Implications for Hedge Funds of a Potential Paradigm Shift in Pension Fund Allocation Strategies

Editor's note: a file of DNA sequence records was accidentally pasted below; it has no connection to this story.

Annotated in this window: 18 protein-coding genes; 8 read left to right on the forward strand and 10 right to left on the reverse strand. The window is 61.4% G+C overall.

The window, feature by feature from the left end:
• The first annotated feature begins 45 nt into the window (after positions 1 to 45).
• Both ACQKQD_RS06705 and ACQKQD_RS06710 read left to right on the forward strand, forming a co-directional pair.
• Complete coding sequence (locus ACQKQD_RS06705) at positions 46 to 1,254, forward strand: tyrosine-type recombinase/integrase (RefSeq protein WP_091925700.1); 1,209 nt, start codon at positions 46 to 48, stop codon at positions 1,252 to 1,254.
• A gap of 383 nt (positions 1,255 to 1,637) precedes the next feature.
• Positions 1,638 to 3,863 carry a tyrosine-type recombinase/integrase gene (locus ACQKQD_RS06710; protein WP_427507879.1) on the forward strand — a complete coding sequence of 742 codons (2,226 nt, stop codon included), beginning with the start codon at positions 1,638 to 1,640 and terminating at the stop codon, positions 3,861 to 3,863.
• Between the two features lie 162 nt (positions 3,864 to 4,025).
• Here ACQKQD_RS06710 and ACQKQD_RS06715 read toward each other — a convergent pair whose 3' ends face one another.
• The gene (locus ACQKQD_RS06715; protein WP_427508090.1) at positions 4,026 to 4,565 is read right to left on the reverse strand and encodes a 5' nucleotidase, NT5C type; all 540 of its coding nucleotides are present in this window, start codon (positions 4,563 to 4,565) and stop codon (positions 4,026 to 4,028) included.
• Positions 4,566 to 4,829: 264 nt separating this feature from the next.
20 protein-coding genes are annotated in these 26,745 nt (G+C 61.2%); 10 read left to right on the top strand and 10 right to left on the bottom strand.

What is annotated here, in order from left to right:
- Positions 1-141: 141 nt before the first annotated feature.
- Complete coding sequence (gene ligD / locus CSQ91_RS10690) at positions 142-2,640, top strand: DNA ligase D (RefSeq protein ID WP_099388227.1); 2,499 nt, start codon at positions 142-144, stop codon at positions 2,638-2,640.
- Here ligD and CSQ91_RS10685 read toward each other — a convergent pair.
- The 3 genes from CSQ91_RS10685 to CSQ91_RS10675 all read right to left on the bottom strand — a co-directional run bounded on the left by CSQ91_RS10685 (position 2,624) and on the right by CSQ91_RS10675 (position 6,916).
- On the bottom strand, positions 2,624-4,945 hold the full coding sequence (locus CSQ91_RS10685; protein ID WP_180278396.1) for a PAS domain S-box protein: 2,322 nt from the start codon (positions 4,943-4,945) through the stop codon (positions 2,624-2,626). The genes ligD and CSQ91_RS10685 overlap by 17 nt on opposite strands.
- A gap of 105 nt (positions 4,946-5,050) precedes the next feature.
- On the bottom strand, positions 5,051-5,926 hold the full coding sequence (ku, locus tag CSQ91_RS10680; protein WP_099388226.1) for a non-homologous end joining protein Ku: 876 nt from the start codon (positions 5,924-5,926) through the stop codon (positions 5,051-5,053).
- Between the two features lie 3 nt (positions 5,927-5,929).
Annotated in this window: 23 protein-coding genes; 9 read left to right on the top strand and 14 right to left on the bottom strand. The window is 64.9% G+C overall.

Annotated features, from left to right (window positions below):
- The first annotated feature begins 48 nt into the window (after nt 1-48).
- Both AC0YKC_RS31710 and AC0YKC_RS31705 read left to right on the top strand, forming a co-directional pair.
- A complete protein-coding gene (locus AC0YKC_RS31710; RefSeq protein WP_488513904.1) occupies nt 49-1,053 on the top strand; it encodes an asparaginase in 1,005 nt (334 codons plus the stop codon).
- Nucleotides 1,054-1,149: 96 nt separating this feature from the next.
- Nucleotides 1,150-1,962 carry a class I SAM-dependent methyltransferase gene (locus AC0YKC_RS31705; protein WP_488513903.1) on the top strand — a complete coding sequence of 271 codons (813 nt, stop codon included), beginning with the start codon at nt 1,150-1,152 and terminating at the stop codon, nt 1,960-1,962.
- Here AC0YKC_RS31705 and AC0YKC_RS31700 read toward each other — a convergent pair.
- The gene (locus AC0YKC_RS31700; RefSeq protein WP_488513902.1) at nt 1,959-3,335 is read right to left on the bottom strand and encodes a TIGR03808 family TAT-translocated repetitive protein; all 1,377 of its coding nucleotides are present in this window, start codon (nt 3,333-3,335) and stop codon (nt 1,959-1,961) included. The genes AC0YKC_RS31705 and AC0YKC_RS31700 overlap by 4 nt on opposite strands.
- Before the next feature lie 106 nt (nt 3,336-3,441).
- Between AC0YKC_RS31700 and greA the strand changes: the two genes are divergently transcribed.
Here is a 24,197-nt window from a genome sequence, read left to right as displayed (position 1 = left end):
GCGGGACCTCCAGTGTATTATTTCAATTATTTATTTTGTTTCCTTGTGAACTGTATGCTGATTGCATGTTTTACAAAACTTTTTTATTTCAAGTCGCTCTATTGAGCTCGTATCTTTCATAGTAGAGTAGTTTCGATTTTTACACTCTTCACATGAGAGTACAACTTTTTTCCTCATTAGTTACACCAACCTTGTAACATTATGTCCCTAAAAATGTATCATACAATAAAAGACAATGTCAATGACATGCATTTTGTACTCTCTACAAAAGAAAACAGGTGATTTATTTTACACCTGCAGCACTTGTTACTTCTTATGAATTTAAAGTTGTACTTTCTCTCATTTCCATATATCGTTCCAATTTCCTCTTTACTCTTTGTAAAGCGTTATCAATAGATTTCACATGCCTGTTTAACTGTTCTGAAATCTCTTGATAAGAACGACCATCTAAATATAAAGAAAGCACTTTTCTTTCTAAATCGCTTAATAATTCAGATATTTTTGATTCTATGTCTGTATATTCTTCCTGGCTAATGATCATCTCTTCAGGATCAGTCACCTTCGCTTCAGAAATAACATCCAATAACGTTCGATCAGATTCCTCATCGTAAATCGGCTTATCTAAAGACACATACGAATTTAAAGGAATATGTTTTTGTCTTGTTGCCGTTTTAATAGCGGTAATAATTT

Public pension funds are the largest institutional allocator of capital to hedge funds by dollar value.  Accordingly, how public pension fund managers approach asset allocation matters profoundly to the size, strategies and revenues of the hedge fund industry.  Recently, managers of some prominent public pension funds have been rethinking their approach to asset allocation in light of the lessons of the credit crisis.  Three of the more important lesson from the crisis relate to liquidity, risk and correlation.  The liquidity story is well-known: it dried up, and many hedge fund investors who needed liquidity were not able to get it.  With respect to risk, the crisis highlighted the inadequacy of existing risk management tools employed by hedge fund investors.  And regarding correlation, the crisis witnessed assets heretofore considered uncorrelated moving – generally downward – in lockstep.  Some public pension fund managers have revised, or are considering revising, their asset allocation strategies to incorporate these three lessons.  Under the old paradigm, pension funds allocated their considerable assets based on asset class or type.  That is, they invested designated percentages of their assets in bonds, stocks, real estate, private funds (hedge funds, private equity funds, venture capital funds, infrastructure funds, etc.) and cash.  Under the new approach, pension funds are allocating their assets to categories defined by three key considerations: drivers of return, liquidity and risk.  For example, as explained more fully below, under the old approach, Treasury Inflation Protected Securities (TIPS) generally were grouped with bonds for allocation purposes.  However, the Alaska Permanent Fund Corporation (Alaska PFC) now groups TIPS with other assets intended to protect against inflation, including real estate and infrastructure investments.  (The Alaska PFC is the state-owned corporation in charge of administering the Alaska Permanent Fund.  Under the Alaska state constitution, 25 percent of the state’s mineral revenues are placed in the Alaska Permanent Fund, which is invested in a diversified portfolio and pays income dividends to qualifying Alaska residents.)  Similarly, Denmark’s ATP Fund, the largest Danish pension fund, reportedly has combined public and private equity for allocation purposes because the returns of both asset classes are affected to a significant degree by corporate earnings.  Previously, the ATP Fund had separated public and private equity for allocation purposes.  This article examines the potential paradigm shift in pension fund allocation strategy in more depth.  In particular, it discusses the evolving views of pension fund managers on liquidity and risk.  In addition, based on an interview conducted by the Hedge Fund Law Report with Michael Burns, CEO of the Alaska PFC, the article provides a detailed description of Alaska’s revised allocation approach.  Since CalPERS is also considering a shift to an allocation strategy based on drivers of returns, Alaska’s revised approach may serve as a persuasive precedent.  Finally, the article discusses the potential impact on hedge funds of pension funds’ changed allocation strategy, and briefly describes the related trend toward “liability-driven” investing.

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